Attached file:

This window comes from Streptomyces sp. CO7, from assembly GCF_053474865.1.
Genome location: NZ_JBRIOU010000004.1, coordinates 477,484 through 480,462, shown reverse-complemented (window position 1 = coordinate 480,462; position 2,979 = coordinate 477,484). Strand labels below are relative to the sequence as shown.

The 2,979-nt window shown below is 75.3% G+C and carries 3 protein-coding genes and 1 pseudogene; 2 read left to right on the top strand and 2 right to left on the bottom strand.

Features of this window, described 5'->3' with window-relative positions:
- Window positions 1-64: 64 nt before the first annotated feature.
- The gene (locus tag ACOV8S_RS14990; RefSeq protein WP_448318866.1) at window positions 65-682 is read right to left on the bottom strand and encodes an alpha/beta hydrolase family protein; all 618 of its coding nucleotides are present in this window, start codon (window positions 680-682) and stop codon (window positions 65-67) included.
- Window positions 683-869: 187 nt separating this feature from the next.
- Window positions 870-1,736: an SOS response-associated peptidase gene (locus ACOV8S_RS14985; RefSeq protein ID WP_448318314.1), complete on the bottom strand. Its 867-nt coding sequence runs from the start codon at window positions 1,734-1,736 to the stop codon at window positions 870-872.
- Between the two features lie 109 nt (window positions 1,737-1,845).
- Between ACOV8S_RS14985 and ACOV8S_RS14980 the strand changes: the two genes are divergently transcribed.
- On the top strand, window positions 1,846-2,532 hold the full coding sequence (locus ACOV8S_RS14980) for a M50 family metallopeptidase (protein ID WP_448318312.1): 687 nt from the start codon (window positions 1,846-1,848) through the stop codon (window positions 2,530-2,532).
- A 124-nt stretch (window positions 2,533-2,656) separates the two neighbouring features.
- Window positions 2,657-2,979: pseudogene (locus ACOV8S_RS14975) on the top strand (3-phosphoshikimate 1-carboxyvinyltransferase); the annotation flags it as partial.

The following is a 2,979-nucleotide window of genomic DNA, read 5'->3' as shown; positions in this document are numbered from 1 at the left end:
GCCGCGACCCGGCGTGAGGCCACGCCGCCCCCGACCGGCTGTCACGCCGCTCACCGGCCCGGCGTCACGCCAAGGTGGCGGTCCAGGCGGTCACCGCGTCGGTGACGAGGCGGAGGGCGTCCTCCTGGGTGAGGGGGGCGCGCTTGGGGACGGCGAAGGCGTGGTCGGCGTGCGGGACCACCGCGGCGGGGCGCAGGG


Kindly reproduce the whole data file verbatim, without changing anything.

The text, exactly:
This window comes from Streptomyces sp. CO7, from assembly GCF_053474865.1.
Genome location: NZ_JBRIOU010000004.1, coordinates 477,484 through 480,462, shown reverse-complemented (window position 1 = coordinate 480,462; position 2,979 = coordinate 477,484). Strand labels below are relative to the sequence as shown.

The 2,979-nt window shown below is 75.3% G+C and carries 3 protein-coding genes and 1 pseudogene; 2 read left to right on the top strand and 2 right to left on the bottom strand.

Features of this window, described 5'->3' with window-relative positions:
- Window positions 1-64: 64 nt before the first annotated feature.
- The gene (locus tag ACOV8S_RS14990; RefSeq protein WP_448318866.1) at window positions 65-682 is read right to left on the bottom strand and encodes an alpha/beta hydrolase family protein; all 618 of its coding nucleotides are present in this window, start codon (window positions 680-682) and stop codon (window positions 65-67) included.
- Window positions 683-869: 187 nt separating this feature from the next.
- Window positions 870-1,736: an SOS response-associated peptidase gene (locus ACOV8S_RS14985; RefSeq protein ID WP_448318314.1), complete on the bottom strand. Its 867-nt coding sequence runs from the start codon at window positions 1,734-1,736 to the stop codon at window positions 870-872.
- Between the two features lie 109 nt (window positions 1,737-1,845).
- Between ACOV8S_RS14985 and ACOV8S_RS14980 the strand changes: the two genes are divergently transcribed.
- On the top strand, window positions 1,846-2,532 hold the full coding sequence (locus ACOV8S_RS14980) for a M50 family metallopeptidase (protein ID WP_448318312.1): 687 nt from the start codon (window positions 1,846-1,848) through the stop codon (window positions 2,530-2,532).
- A 124-nt stretch (window positions 2,533-2,656) separates the two neighbouring features.
- Window positions 2,657-2,979: pseudogene (locus ACOV8S_RS14975) on the top strand (3-phosphoshikimate 1-carboxyvinyltransferase); the annotation flags it as partial.

The following is a 2,979-nucleotide window of genomic DNA, read 5'->3' as shown; positions in this document are numbered from 1 at the left end:
GCCGCGACCCGGCGTGAGGCCACGCCGCCCCCGACCGGCTGTCACGCCGCTCACCGGCCCGGCGTCACGCCAAGGTGGCGGTCCAGGCGGTCACCGCGTCGGTGACGAGGCGGAGGGCGTCCTCCTGGGTGAGGGGGGCGCGCTTGGGGACGGCGAAGGCGTGGTCGGCGTGCGGGACCACCGCGGCGGGGCGCAGGG